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Intervention by Denise Caruso Read Intervention by Denise Caruso, Executive Director of the Hybrid Vigor Silver Award Winner, 2007 Independent Publisher Book Awards; Best Business Books 2007, Strategy+Business Magazine

archive for May, 2007


by ~ May 29, 2007

I’m very happy to report that my book, Intervention, has won a Silver Medal in the Science category, in the 2007 Independent Publishers Book Awards competition.

IPPY winners in 65 categories were selected from a total of 2,690 national entries came from “all 50 U.S. states, eight Canadian provinces, and 17 countries overseas.”

In the Science category, I’m flanked by books published by Harvard University Press and Yale University Press. I’m proud that li’l ol’ Hybrid Vigor Press has found itself in such good company. Very proud indeed.


by ~ May 11, 2007

Via the blog at Genome Technology Online, I stumbled onto this terrific essay at The Scientist, called “A New Dynamic … Can a Penn State center predict and prevent the next pandemic?”

… During the breeding season, tiny leeches climb aboard the newts, sucking their blood, and possibly transmitting Icthyophonus, a fungus-like pathogen that hides in the newt’s muscle. Newts have other parasites, too. Tom Raffel, a postdoc at the Center for Infectious Disease Dynamics (CIDD) at Pennsylvania State University, has documented more than 20 different parasites in Pennsylvania newts. Two are new to science.

In the past, a scientist might single out a pathogen, map its life cycle, and describe the consequences for its victims. Although pathogens represent more than half of all life on earth, only a small fraction have ever been studied. So, a new approach to infectious disease is taking root both around the world and here on the shores of Beaver Pond. Raffel doesn’t study newts, or leeches, or Icthyophonus. He studies the Beaver Pond community and the myriad interactions within. Just a few miles away at CIDD, researchers are looking at human pathogens, too - measles, influenza, and Escherichia coli among others - and trying to understand the communities of these pathogens within cities and within hosts, piecing together the way these interactions evolve over time.

Despite advances in vaccine strategies and drug treatments, many scientists worry that not enough is being done to suppress, let alone anticipate, the next pandemic. Scientists at CIDD are taking principles of population biology, community ecology, and evolution and wedding them to epidemiology, immunology, and genomics. This approach could help optimize vaccination strategies, design eradication programs, halt incipient pandemics, and it could identify potential zoonoses before they’ve infected humans. In the three short years that CIDD has been around, it’s become a hotbed of interdisciplinary collaboration with 12 faculty members from departments around the Penn State campus.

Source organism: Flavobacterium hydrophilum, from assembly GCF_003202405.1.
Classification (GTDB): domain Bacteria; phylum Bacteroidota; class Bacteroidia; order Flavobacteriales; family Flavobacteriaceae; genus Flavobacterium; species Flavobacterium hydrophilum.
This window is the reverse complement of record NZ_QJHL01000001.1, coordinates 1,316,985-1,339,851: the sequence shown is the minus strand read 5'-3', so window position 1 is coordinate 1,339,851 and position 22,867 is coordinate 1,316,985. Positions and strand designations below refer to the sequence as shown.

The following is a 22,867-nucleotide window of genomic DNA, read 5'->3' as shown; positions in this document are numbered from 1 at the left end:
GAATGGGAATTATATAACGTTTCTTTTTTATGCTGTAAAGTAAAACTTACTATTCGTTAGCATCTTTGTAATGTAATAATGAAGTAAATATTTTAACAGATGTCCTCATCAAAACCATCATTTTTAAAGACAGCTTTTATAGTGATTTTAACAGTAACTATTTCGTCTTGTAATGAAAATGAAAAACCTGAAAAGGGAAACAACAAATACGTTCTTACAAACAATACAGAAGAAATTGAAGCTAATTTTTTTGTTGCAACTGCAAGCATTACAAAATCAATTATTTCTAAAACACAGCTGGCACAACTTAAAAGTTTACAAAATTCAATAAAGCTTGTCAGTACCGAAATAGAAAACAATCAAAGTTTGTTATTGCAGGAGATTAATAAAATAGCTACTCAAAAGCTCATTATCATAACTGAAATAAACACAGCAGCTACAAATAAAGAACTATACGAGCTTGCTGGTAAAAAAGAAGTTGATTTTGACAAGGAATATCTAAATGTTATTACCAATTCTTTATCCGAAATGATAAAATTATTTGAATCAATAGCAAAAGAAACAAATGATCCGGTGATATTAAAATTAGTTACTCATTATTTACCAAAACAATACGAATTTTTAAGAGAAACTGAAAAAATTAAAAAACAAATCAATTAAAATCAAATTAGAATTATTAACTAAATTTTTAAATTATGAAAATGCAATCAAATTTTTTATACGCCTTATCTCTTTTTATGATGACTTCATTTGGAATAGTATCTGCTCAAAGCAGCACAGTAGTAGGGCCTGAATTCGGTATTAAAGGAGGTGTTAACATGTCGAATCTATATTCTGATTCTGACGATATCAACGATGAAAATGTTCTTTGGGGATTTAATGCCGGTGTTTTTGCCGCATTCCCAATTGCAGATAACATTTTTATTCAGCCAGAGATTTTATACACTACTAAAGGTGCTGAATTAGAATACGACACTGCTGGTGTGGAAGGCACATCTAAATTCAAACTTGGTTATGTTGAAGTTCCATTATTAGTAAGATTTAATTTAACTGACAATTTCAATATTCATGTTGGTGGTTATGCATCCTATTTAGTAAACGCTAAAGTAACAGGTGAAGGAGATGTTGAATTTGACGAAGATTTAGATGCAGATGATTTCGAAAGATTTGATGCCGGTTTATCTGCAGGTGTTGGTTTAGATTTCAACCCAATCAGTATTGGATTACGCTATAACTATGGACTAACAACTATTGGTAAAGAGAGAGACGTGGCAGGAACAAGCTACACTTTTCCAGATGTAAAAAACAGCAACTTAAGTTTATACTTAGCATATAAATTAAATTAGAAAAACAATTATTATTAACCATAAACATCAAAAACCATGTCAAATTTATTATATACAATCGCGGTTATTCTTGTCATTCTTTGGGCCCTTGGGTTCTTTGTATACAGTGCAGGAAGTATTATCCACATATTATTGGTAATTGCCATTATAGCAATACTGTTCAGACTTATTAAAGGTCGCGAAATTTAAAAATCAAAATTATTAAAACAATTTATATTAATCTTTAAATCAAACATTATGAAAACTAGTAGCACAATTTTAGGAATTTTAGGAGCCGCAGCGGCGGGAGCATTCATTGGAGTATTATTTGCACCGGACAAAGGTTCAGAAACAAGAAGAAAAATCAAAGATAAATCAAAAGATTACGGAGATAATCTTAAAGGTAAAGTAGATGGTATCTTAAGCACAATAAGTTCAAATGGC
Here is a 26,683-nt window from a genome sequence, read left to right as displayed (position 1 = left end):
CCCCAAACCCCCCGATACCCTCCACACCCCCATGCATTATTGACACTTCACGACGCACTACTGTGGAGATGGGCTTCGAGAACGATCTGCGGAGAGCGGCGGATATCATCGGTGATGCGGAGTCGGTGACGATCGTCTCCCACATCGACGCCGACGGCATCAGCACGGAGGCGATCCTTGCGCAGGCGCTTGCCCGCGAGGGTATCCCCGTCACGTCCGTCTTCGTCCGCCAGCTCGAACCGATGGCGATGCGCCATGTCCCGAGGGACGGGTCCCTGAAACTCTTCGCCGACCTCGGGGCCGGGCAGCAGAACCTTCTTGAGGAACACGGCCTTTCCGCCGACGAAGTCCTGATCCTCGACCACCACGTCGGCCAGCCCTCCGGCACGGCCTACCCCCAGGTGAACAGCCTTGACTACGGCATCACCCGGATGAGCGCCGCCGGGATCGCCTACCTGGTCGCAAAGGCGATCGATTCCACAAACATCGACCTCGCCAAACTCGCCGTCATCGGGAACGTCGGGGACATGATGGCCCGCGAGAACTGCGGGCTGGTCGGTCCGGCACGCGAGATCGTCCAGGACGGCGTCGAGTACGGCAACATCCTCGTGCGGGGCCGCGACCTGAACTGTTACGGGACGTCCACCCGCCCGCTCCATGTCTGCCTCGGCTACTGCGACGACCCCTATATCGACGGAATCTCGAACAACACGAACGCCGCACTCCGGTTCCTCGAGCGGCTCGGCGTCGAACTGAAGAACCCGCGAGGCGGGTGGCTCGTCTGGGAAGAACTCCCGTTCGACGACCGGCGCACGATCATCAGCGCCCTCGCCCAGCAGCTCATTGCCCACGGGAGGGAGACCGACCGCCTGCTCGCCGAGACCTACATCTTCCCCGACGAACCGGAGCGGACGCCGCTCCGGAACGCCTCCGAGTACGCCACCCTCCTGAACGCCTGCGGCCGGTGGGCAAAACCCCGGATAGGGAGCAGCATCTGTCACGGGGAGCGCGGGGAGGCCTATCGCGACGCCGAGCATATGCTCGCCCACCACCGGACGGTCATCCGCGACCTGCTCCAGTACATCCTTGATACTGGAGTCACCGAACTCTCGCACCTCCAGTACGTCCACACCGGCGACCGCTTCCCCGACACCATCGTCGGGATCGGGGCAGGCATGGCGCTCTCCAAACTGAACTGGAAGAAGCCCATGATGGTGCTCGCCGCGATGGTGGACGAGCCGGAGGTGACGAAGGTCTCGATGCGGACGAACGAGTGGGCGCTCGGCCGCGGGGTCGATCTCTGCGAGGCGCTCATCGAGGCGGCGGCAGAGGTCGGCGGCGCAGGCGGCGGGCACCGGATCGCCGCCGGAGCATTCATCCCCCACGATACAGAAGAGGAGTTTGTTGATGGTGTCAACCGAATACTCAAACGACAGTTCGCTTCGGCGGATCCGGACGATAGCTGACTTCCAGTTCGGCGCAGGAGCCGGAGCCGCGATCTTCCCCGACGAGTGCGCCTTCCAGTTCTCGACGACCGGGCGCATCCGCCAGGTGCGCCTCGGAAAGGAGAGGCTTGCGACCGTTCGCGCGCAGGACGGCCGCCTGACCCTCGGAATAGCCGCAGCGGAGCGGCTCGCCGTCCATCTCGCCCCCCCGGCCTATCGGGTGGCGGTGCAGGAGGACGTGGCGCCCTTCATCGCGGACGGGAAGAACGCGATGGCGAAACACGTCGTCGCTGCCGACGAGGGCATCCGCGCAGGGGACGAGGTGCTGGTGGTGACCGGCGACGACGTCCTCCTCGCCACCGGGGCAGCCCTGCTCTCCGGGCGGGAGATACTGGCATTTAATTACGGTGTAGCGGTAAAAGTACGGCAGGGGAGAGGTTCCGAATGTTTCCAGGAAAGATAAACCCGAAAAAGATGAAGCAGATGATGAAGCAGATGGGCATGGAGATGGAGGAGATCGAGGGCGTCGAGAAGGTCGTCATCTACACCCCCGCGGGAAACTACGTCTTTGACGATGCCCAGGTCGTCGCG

Daniel Falush, an evolutionary geneticist at Oxford University, describes one effect CIDD has had in the United Kingdom: “There was a great sucking sound because these famous British scientists were disappearing to Penn State.” Actually, Ottar Bjørnstad, a Norwegian mathematical ecologist, was the first to make the move to State College in 2001. At that time, Peter Hudson was at the University of Stirling in Scotland but was displeased with their new president, who he says wasn’t supportive of biology. When Penn State invited him for a visit, he loved the atmosphere, and it didn’t hurt that his friend Bjørnstad had already scoped out the local pubs. …


The piece quotes Hudson as saying, “Our vision really is to have a systems approach to disease,” says Hudson. “Issues that go from intracellular interactions between viruses and cells right the way through to pandemics, something we call the protein-to-pandemic link.”

I daresay that reality will probably turn out to be a bit less linear than that, but at least their linear thinking is horizontal!


by ~ May 6, 2007

My New York Times Re:framing column today is about the Interactive Telecommunications Program at New York University, and the indefatigable Red Burns — the chair of the program who designed it from scratch specifically to protect and nurture its wildly creative, collaborative, innovative spirit.

Here are a couple of excerpts, but if you click to the NYT site (registration required), you can see the photos and check out some of the links as well:

Tradition being what it is, even organizations that pine for new ideas struggle with how to change their cultures to support them. The Interactive Telecommunications Program at New York University provides a longstanding example of why they should keep trying. […]

After more than a quarter-century, the influence of I.T.P.’s work is obvious to those who follow the interactive media world. For those who have struggled to innovate in their own worlds, the intriguing question is how the program has managed to keep its creative mojo so strong, and for so long.

According to Professor Burns, the twin forces that fuel innovation at I.T.P. are collaboration and diversity. “We have students from 40 different countries outside the U.S. this year,” she said. “We try to keep our gender split half men and half women. Our faculty and our students are from all over the place, discipline-wise. People here aren’t trying to beat each other at something, or win something. When you walk around and feel the energy, it’s extraordinary.”

ITP’s Spring Show is this Tuesday and Wednesday in New York, and it’s open to the public. It’s quite inspirational when you know how the projects came to be, and the environment from whence they sprang forth.

Speaking of inspiration, if you have some time, they’ve posted video from all the Thesis Week presentations. Totally fabulous!